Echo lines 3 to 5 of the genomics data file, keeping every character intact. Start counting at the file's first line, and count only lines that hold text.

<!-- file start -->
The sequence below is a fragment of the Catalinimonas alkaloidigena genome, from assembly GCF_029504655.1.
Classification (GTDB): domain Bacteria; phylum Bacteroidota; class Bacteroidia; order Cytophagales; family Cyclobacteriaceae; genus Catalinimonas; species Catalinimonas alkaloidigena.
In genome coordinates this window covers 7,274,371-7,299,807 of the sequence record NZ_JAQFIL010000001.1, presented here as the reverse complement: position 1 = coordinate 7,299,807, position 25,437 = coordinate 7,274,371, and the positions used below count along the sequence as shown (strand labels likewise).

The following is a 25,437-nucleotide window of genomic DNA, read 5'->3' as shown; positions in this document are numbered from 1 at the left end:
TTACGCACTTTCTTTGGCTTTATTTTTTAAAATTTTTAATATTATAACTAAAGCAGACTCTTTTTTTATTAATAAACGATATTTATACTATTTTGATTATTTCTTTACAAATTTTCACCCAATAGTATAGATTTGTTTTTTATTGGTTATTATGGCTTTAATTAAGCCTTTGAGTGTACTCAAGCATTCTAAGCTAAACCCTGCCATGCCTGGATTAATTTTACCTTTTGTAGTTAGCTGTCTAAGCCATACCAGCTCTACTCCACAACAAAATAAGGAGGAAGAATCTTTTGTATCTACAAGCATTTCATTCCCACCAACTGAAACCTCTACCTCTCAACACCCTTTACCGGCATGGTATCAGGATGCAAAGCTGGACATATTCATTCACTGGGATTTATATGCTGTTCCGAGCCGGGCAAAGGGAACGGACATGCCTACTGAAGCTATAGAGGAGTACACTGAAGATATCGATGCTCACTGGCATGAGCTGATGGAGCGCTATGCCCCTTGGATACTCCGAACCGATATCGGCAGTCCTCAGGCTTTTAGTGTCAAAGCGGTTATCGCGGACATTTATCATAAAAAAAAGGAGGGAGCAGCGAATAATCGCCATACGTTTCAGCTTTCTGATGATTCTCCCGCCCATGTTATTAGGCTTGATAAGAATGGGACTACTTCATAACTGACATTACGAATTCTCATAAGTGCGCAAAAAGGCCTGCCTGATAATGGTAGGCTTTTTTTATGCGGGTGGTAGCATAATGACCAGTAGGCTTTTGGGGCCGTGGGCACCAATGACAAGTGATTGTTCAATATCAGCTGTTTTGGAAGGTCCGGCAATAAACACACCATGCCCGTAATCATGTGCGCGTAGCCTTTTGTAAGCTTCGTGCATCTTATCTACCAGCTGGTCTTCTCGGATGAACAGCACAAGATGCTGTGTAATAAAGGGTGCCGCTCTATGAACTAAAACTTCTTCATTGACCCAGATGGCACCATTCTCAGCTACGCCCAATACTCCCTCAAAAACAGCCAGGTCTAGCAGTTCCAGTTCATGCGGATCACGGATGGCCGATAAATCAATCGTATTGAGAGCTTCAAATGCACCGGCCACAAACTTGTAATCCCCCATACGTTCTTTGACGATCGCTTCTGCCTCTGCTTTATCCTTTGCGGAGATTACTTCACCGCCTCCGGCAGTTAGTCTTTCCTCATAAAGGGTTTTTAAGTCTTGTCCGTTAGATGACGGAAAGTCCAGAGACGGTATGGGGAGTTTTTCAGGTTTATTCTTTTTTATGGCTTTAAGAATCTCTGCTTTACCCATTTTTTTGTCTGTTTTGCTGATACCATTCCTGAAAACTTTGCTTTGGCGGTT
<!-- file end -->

In genome coordinates this window covers 7,274,371-7,299,807 of the sequence record NZ_JAQFIL010000001.1, presented here as the reverse complement: position 1 = coordinate 7,299,807, position 25,437 = coordinate 7,274,371, and the positions used below count along the sequence as shown (strand labels likewise).

The following is a 25,437-nucleotide window of genomic DNA, read 5'->3' as shown; positions in this document are numbered from 1 at the left end:
TTACGCACTTTCTTTGGCTTTATTTTTTAAAATTTTTAATATTATAACTAAAGCAGACTCTTTTTTTATTAATAAACGATATTTATACTATTTTGATTATTTCTTTACAAATTTTCACCCAATAGTATAGATTTGTTTTTTATTGGTTATTATGGCTTTAATTAAGCCTTTGAGTGTACTCAAGCATTCTAAGCTAAACCCTGCCATGCCTGGATTAATTTTACCTTTTGTAGTTAGCTGTCTAAGCCATACCAGCTCTACTCCACAACAAAATAAGGAGGAAGAATCTTTTGTATCTACAAGCATTTCATTCCCACCAACTGAAACCTCTACCTCTCAACACCCTTTACCGGCATGGTATCAGGATGCAAAGCTGGACATATTCATTCACTGGGATTTATATGCTGTTCCGAGCCGGGCAAAGGGAACGGACATGCCTACTGAAGCTATAGAGGAGTACACTGAAGATATCGATGCTCACTGGCATGAGCTGATGGAGCGCTATGCCCCTTGGATACTCCGAACCGATATCGGCAGTCCTCAGGCTTTTAGTGTCAAAGCGGTTATCGCGGACATTTATCATAAAAAAAAGGAGGGAGCAGCGAATAATCGCCATACGTTTCAGCTTTCTGATGATTCTCCCGCCCATGTTATTAGGCTTGATAAGAATGGGACTACTTCATAACTGACATTACGAATTCTCATAAGTGCGCAAAAAGGCCTGCCTGATAATGGTAGGCTTTTTTTATGCGGGTGGTAGCATAATGACCAGTAGGCTTTTGGGGCCGTGGGCACCAATGACAAGTGATTGTTCAATATCAGCTGTTTTGGAAGGTCCGGCAATAAACACACCATGCCCGTAATCATGTGCGCGTAGCCTTTTGTAAGCTTCGTGCATCTTATCTACCAGCTGGTCTTCTCGGATGAACAGCACAAGATGCTGTGTAATAAAGGGTGCCGCTCTATGAACTAAAACTTCTTCATTGACCCAGATGGCACCATTCTCAGCTACGCCCAATACTCCCTCAAAAACAGCCAGGTCTAGCAGTTCCAGTTCATGCGGATCACGGATGGCCGATAAATCAATCGTATTGAGAGCTTCAAATGCACCGGCCACAAACTTGTAATCCCCCATACGTTCTTTGACGATCGCTTCTGCCTCTGCTTTATCCTTTGCGGAGATTACTTCACCGCCTCCGGCAGTTAGTCTTTCCTCATAAAGGGTTTTTAAGTCTTGTCCGTTAGATGACGGAAAGTCCAGAGACGGTATGGGGAGTTTTTCAGGTTTATTCTTTTTTATGGCTTTAAGAATCTCTGCTTTACCCATTTTTTTGTCTGTTTTGCTGATACCATTCCTGAAAACTTTGCTTTGGCGGTT